Move over Balto, the story you think you know about the 1925 Nome Diptheria epidemic is about to get a whole new hero.
If you grew up in the 1990s, you may remember an animated movie called Balto, about a sled dog that led a team of dogs across Alaska in 1925 to save the town of Nome from a Diptheria epidemic. Unfortunately, this version of events wasn’t entirely truthful. I know, shocker. But thanks to the new movie Togo: The Untold True Story exclusively on Disney+ you can now learn the more truthful tale.
Togo: The Untold True Story | Disney+
Togo: A Heroic Tail
During the Diptheria epidemic that struck Nome, Alaska in 1925, the isolated town was in desperate need of a way to get the serum to treat the disease across the frozen landscape of the territory from the city. Due to the frigid subarctic conditions, bringing it by plane was out of the question (open-air cockpits were the norm at the time, not to mention the engine not being able to make it in the temperature). The easiest, fastest, and most efficient means of transport at the time was sled dog teams.
Sled dog teams from across Alaska were chosen to participate in a relay to bring the serum to Nome. Among them were Togo and his owner and trainer Leonhard Seppala. Seppala immediately set out in an attempt to beat a storm front that was moving in. Togo leads the team across the frozen tundra, across the Norton Sound, and up Little McKinley, and back again in below-freezing temperatures. The movie depicts their journey in detail, including the trips back and forth across the Norton Sound, which broke up as they crossed. Togo had to pull the team, the sled, and Seppala out of the Sound and to safety, saving all their lives. After completing the longest leg of the relay, Togo and the team collapsed from exhaustion before handing off the serum to the next team.
Throughout the movie, flashbacks depict Togo’s early years when he was believed not to be an appropriate sled dog due to being the runt, to Seppala discovering he was actually the fastest of the litter. There are some great scenes depicting Togo’s intelligence as he continually gets out of his pen and subverts any attempts to keep him at the homestead while his fellow dog’s train.
Fact and Fiction
The Balto movie makes it sound like there was only one team, the one lead by Balto (who was also owned and trained by Seppala). However, Balto only leads the final team into Nome. It’s Balto who the paper’s hailed as a hero, and who got a statue of himself in Central Park to commemorate what he did. Togo, as well as the other teams, were practically forgotten by the papers of the time and lost to history.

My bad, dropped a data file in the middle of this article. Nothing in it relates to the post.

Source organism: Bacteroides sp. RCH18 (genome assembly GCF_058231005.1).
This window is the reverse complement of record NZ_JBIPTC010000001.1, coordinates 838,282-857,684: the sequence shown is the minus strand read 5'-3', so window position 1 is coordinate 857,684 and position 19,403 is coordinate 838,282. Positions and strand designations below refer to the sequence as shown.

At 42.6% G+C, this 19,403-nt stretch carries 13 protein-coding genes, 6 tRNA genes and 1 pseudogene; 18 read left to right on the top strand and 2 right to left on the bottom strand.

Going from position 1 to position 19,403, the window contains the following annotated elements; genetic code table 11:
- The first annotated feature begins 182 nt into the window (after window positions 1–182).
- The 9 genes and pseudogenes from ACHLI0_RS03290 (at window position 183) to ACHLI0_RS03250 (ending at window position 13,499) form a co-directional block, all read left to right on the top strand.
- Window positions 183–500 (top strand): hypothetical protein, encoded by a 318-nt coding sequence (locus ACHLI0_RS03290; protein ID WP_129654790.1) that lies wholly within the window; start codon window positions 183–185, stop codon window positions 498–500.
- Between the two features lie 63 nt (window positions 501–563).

The journey was originally supposed to be a two-team trip, with Seppala covering half of the trip. However, it was eventually decided that a total of 20 teams would carry the serum to its final destination. Seppala was to be the 18th musher (sled dog handler) in the relay but was to cover the greatest and most treacherous leg of the journey with twelve-year-old Togo in the lead.
Balto, and the other teams, averaged 30 of the 674 miles, while Togo pulled his team, the serum, and Seppala over 260 miles in three days. They faced below-freezing temperatures, whiteout conditions where Seppala could not see to navigate, and nearly fell into the Norton Sound when the ice broke up beneath them as they crossed. While Togo did the majority of the work, he isn’t the one who got the credit. To this day, Balto is the one hailed as the hero. Not that Balto and all the 150 dogs over 20 teams don’t deserve to be called heroes, but the true credit of saving the town should go to Togo.
Bringing History to Life
Leonhard Seppala was a Norwegian immigrant who came to Nome during the gold rush. He is played by Willem Dafoe, who does actually kind of look like the real Seppala, at least in my opinion. His wife, Constance, was “soft-hearted” Belgian and is played by Julianne Nicholson from Law and Order: Criminal Intent. The mayor of Nome, George Maynard, is played by Norwegian actor Christopher Heyerdahl who played Todd the Wraith in Stargate: Atlantis and “The Swede” in AMC’s Hell on Wheels.
It is a shame this movie is only available on Disney+ because it is truly a great movie. The cinematography showing the mountains and terrain of the area is amazing. The acting is top-notch and from what I can tell they strove for historical accuracy.
If you like tales of unconventional heroism, dogs saving the day, or just want a great movie the whole family can watch and enjoy, I highly recommend this one.
Togo: The Untold True Story is streaming exclusively on Disney+ NOW!
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Melissa Villy is a regular Staff Writer for Future of the Force. She is a passionate Star Wars fan and is the custodian of the FOTF Jedi Archives. Follow her on Twitter @JediLibrarian42 where she uses the force frequently!
I’m Mina, the Jedi Librarian. I’m a teen services librarian, lover of all the books, and a lifelong Star Wars fan. I’m also secretly a Jedi.